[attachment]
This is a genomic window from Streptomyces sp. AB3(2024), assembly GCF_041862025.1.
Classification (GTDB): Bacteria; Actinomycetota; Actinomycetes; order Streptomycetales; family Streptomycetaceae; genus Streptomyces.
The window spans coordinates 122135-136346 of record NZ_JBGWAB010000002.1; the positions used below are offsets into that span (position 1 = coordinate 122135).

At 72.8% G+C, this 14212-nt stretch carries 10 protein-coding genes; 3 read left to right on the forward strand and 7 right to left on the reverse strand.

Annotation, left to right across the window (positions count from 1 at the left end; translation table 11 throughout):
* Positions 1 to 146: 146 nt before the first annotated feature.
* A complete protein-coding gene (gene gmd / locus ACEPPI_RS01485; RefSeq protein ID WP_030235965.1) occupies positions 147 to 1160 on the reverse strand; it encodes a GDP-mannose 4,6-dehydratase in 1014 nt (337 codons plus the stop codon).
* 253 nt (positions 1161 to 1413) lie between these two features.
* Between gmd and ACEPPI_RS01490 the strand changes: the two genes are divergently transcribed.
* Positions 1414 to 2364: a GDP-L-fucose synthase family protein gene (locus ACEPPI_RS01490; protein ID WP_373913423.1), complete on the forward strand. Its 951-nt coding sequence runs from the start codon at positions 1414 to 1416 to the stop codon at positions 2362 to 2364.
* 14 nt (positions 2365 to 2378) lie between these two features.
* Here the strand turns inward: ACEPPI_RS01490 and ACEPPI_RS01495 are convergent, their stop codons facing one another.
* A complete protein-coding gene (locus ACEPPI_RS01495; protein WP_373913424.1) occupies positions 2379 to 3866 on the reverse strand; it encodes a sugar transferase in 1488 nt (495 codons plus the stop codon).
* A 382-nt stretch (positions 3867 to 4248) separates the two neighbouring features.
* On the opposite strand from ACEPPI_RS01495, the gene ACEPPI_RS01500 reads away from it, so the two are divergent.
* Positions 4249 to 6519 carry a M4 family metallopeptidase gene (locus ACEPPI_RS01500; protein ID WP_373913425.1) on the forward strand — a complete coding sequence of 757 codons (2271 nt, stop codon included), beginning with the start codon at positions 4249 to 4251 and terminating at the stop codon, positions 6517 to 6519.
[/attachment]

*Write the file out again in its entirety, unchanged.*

This is a genomic window from Streptomyces sp. AB3(2024), assembly GCF_041862025.1.
Classification (GTDB): Bacteria; Actinomycetota; Actinomycetes; order Streptomycetales; family Streptomycetaceae; genus Streptomyces.
The window spans coordinates 122135-136346 of record NZ_JBGWAB010000002.1; the positions used below are offsets into that span (position 1 = coordinate 122135).

At 72.8% G+C, this 14212-nt stretch carries 10 protein-coding genes; 3 read left to right on the forward strand and 7 right to left on the reverse strand.

Annotation, left to right across the window (positions count from 1 at the left end; translation table 11 throughout):
* Positions 1 to 146: 146 nt before the first annotated feature.
* A complete protein-coding gene (gene gmd / locus ACEPPI_RS01485; RefSeq protein ID WP_030235965.1) occupies positions 147 to 1160 on the reverse strand; it encodes a GDP-mannose 4,6-dehydratase in 1014 nt (337 codons plus the stop codon).
* 253 nt (positions 1161 to 1413) lie between these two features.
* Between gmd and ACEPPI_RS01490 the strand changes: the two genes are divergently transcribed.
* Positions 1414 to 2364: a GDP-L-fucose synthase family protein gene (locus ACEPPI_RS01490; protein ID WP_373913423.1), complete on the forward strand. Its 951-nt coding sequence runs from the start codon at positions 1414 to 1416 to the stop codon at positions 2362 to 2364.
* 14 nt (positions 2365 to 2378) lie between these two features.
* Here the strand turns inward: ACEPPI_RS01490 and ACEPPI_RS01495 are convergent, their stop codons facing one another.
* A complete protein-coding gene (locus ACEPPI_RS01495; protein WP_373913424.1) occupies positions 2379 to 3866 on the reverse strand; it encodes a sugar transferase in 1488 nt (495 codons plus the stop codon).
* A 382-nt stretch (positions 3867 to 4248) separates the two neighbouring features.
* On the opposite strand from ACEPPI_RS01495, the gene ACEPPI_RS01500 reads away from it, so the two are divergent.
* Positions 4249 to 6519 carry a M4 family metallopeptidase gene (locus ACEPPI_RS01500; protein ID WP_373913425.1) on the forward strand — a complete coding sequence of 757 codons (2271 nt, stop codon included), beginning with the start codon at positions 4249 to 4251 and terminating at the stop codon, positions 6517 to 6519.